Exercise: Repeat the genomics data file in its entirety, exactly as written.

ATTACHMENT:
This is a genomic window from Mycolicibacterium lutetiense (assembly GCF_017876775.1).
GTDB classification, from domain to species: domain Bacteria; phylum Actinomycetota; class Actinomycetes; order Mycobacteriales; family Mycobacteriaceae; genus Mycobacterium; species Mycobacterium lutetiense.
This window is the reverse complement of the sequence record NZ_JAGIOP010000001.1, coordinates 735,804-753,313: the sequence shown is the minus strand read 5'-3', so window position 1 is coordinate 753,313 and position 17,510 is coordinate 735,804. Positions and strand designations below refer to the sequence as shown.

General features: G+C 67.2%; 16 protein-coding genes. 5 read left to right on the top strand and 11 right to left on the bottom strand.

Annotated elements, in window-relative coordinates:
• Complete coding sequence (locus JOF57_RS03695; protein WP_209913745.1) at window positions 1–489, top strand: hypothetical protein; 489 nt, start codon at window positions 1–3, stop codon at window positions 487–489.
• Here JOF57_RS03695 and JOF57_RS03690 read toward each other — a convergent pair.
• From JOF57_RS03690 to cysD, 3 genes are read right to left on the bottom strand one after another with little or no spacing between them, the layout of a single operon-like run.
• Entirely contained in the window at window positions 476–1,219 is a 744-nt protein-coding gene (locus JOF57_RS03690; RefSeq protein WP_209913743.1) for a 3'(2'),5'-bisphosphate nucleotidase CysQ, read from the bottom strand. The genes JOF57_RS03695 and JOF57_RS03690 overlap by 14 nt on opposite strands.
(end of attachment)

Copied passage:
This is a genomic window from Mycolicibacterium lutetiense (assembly GCF_017876775.1).
GTDB classification, from domain to species: domain Bacteria; phylum Actinomycetota; class Actinomycetes; order Mycobacteriales; family Mycobacteriaceae; genus Mycobacterium; species Mycobacterium lutetiense.
This window is the reverse complement of the sequence record NZ_JAGIOP010000001.1, coordinates 735,804-753,313: the sequence shown is the minus strand read 5'-3', so window position 1 is coordinate 753,313 and position 17,510 is coordinate 735,804. Positions and strand designations below refer to the sequence as shown.

General features: G+C 67.2%; 16 protein-coding genes. 5 read left to right on the top strand and 11 right to left on the bottom strand.

Annotated elements, in window-relative coordinates:
• Complete coding sequence (locus JOF57_RS03695; protein WP_209913745.1) at window positions 1–489, top strand: hypothetical protein; 489 nt, start codon at window positions 1–3, stop codon at window positions 487–489.
• Here JOF57_RS03695 and JOF57_RS03690 read toward each other — a convergent pair.
• From JOF57_RS03690 to cysD, 3 genes are read right to left on the bottom strand one after another with little or no spacing between them, the layout of a single operon-like run.
• Entirely contained in the window at window positions 476–1,219 is a 744-nt protein-coding gene (locus JOF57_RS03690; RefSeq protein WP_209913743.1) for a 3'(2'),5'-bisphosphate nucleotidase CysQ, read from the bottom strand. The genes JOF57_RS03695 and JOF57_RS03690 overlap by 14 nt on opposite strands.